Home manufacturing may well be the next technological revolution, changing our life as much as computers, mobile phones and the internet have. But the world may not be prepared when some of the consequences, such as printable weapons, arrive.
The promise of 3D printing technology was hailed by Barack Obama in his latest State of the Union speech in February.
“A once-shuttered warehouse is now a state-of-the art lab where new workers are mastering the 3D printing that has the potential to revolutionize the way we make almost everything,” the US president said, pledging to make sure that this revolution happens in America first.
3D printers are devices that use digital models of objects to produce their real copies, printing them layer by thin layer over minutes, hours or sometimes days. Every year the technology is being refined, allowing better materials and more detail in the items produced.
The technology is becoming cheaper too. MakerBot, a major producer of 3D printers and at the forefront of the expected revolution, is selling its latest Replicator 2 desktop printer at a relatively accessible US$2,200, roughly the equivalent of a desktop computer. And it is overflowed with orders.
“The demand is much greater than our supply right now. We are actually ramping up and expanding rapidly to meet that demand,” the company’s PR Director Jenifer Howard told RT.
Soon a new device is to give a considerable boost. In March, MakerBot announced a prototype of a 3D scanner, which would be able to digitalize a real-life object and make it into a printable file. If that proves successful, entry to 3D printing will become much easier, with little requirement to learn computer-assisted design to get what you want. The already big database of models is likely to explode.
But among those models you will likely find more notorious things than plates and card holders. Thingiverse.com, the popular repository of 3D blueprints, contains questionable items like bongs for smoking pot. What it does not contain is printable weapons, but not because they don’t exist.
Cody Wilson, a 25-year-old law student at The University of Texas School of Law in Austin is the person whose name comes to mind when 3D printed guns come up. For years the goal of the self-described crypto-anarchist and his followers was to create a fully printable firearm and make it available for everybody on the net.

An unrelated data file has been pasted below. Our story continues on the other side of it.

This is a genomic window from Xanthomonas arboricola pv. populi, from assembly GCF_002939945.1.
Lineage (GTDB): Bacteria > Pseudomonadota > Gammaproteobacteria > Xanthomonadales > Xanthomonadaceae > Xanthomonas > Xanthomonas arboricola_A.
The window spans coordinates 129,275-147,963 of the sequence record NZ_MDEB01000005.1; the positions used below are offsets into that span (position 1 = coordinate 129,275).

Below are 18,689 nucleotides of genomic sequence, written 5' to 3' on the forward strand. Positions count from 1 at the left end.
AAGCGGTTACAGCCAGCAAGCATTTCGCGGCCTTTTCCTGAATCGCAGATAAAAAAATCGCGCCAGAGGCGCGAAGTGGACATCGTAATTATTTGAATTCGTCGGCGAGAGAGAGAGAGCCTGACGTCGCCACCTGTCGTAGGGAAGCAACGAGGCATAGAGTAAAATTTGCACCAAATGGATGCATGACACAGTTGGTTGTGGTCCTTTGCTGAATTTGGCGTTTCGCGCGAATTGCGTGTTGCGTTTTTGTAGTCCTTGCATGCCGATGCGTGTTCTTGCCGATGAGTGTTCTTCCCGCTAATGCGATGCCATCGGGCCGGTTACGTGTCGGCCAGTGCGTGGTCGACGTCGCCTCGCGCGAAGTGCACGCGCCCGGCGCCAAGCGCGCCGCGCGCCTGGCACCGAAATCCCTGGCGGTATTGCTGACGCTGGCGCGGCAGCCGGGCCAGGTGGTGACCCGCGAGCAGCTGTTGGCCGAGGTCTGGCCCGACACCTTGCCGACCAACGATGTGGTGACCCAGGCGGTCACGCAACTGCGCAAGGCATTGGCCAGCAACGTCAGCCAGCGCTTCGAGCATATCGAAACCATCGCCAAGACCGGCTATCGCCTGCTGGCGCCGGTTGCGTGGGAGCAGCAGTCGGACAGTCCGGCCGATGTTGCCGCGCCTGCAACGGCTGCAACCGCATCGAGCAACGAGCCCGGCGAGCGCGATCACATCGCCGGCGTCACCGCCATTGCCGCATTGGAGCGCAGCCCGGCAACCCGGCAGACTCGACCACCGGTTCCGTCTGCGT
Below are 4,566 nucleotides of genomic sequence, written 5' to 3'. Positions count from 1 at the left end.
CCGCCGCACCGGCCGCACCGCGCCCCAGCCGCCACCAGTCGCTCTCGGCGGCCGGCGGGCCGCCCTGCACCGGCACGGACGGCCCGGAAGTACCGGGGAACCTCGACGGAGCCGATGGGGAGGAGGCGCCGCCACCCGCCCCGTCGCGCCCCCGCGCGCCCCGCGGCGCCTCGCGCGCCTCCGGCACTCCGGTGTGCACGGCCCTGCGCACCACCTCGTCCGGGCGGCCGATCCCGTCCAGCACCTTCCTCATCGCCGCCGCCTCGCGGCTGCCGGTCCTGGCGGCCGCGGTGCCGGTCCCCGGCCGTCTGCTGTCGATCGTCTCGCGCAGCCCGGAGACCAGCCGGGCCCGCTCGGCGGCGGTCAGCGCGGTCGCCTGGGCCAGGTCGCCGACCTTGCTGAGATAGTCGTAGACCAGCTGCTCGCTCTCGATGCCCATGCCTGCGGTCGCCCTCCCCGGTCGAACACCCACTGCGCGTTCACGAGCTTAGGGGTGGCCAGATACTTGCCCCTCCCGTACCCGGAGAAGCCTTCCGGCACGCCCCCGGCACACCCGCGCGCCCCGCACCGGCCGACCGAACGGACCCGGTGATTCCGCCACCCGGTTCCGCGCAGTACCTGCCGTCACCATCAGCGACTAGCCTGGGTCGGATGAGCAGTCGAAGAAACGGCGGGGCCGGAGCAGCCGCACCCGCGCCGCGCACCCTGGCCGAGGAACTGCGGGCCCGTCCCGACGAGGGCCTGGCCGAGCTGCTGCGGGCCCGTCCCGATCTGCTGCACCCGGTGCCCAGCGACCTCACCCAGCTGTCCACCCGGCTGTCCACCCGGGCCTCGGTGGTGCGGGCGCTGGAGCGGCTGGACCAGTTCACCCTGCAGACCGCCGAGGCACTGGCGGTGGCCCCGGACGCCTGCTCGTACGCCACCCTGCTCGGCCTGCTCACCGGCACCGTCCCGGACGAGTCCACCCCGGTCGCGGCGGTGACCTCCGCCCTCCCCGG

Just like the printers, Wilson’s creations are getting better over time. The latest achievement of his Defense Distributed project demonstrated in March was a printed plastic lower receiver for an AR-15 semi-automatic rifle that can fire more than 600 rounds.
This part of the gun is essentially what makes a firearm a firearm. Everything else, including ammunition, is much less regulated and can be easily bought in the US. Other items he wants to make available to everyone are high-capacity magazines, which the White House seeks to ban.
The quest for little-controlled guns through new technology failed to win supports from traditional pro-gun lobbyists. The NRA has never officially commented on Defense Distributed efforts, but Wilson himself hardly expects an embrace of his anarchic stance. Still his organization acquired an arms producer license not long ago.
The mainstream 3D printing community is not thrilled with such projects, but many agree that the cat is already out of the bag. Information is notoriously hard to be removed from the internet, as any anti-piracy organization may witness. Wilson says his weapon files have been downloaded more than 400,000 times since he made them available on his website. Once 3D printers are as common as iPads, gun control as it currently exists may become obsolete.
Wilson says his crusade is all about freedom rights and goes far beyond the Second Amendment. He has recently launched a website called DefCAD, an alternative search for printable parts. It has the ambition to become The Pirate Bay of 3D printing, with a similarly global reach and the same attitude to regulations.
“DefCAD stands against artificial scarcity, intellectual property, copyright, patentable objects and regulation in all of its forms. If 3D printing is going to be developed as a technology, we need specific tools to help get around industry, government, and the collusive members of the maker community,” Wilson declares in a video announcing the search site.
“There will be no takedowns. Ever,” he states.
In an interview with Ars Technica he confirmed that DefCAD will resist takedown requests under the Digital Millennium Copyright Act and is prepared to move its operations away from the US jurisdiction. He mentioned Slovakia, Russia and Singapore as possible destinations.
The radical change he envisions includes easy-to-get home-made guns, medical devices, drugs and 3D printers themselves. If it comes true, the world will certainly be a different place. Unsafe and chaotic, critics say. With more freedom for everyone, supporters say. Certainly one to which many will have hard time to adapt.